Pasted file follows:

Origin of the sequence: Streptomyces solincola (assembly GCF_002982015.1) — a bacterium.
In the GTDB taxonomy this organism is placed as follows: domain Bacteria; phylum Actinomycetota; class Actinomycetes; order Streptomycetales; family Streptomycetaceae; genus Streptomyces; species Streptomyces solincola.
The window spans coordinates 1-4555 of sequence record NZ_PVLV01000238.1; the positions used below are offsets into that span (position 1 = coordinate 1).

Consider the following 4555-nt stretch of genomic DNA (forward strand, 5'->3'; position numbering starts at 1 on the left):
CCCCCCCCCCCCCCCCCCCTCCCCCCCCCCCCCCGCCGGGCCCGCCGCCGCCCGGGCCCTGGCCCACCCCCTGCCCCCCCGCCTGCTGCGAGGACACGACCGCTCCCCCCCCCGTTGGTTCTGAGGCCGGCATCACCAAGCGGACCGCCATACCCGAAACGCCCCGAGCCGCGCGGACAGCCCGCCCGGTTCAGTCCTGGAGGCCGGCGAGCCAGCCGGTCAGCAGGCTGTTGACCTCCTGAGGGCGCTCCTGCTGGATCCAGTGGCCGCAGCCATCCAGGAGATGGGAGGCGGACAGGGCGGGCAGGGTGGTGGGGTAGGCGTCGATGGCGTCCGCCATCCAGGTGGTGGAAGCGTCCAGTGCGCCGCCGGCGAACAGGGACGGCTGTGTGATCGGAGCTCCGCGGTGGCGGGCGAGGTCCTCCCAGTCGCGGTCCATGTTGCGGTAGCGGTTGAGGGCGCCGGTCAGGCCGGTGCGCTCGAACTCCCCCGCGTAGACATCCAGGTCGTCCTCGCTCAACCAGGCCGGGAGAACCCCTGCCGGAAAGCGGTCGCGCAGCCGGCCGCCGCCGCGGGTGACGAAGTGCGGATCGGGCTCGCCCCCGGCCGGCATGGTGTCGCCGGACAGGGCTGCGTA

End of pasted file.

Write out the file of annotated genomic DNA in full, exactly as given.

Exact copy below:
Origin of the sequence: Streptomyces solincola (assembly GCF_002982015.1) — a bacterium.
In the GTDB taxonomy this organism is placed as follows: domain Bacteria; phylum Actinomycetota; class Actinomycetes; order Streptomycetales; family Streptomycetaceae; genus Streptomyces; species Streptomyces solincola.
The window spans coordinates 1-4555 of sequence record NZ_PVLV01000238.1; the positions used below are offsets into that span (position 1 = coordinate 1).

Consider the following 4555-nt stretch of genomic DNA (forward strand, 5'->3'; position numbering starts at 1 on the left):
CCCCCCCCCCCCCCCCCCCTCCCCCCCCCCCCCCGCCGGGCCCGCCGCCGCCCGGGCCCTGGCCCACCCCCTGCCCCCCCGCCTGCTGCGAGGACACGACCGCTCCCCCCCCCGTTGGTTCTGAGGCCGGCATCACCAAGCGGACCGCCATACCCGAAACGCCCCGAGCCGCGCGGACAGCCCGCCCGGTTCAGTCCTGGAGGCCGGCGAGCCAGCCGGTCAGCAGGCTGTTGACCTCCTGAGGGCGCTCCTGCTGGATCCAGTGGCCGCAGCCATCCAGGAGATGGGAGGCGGACAGGGCGGGCAGGGTGGTGGGGTAGGCGTCGATGGCGTCCGCCATCCAGGTGGTGGAAGCGTCCAGTGCGCCGCCGGCGAACAGGGACGGCTGTGTGATCGGAGCTCCGCGGTGGCGGGCGAGGTCCTCCCAGTCGCGGTCCATGTTGCGGTAGCGGTTGAGGGCGCCGGTCAGGCCGGTGCGCTCGAACTCCCCCGCGTAGACATCCAGGTCGTCCTCGCTCAACCAGGCCGGGAGAACCCCTGCCGGAAAGCGGTCGCGCAGCCGGCCGCCGCCGCGGGTGACGAAGTGCGGATCGGGCTCGCCCCCGGCCGGCATGGTGTCGCCGGACAGGGCTGCGTA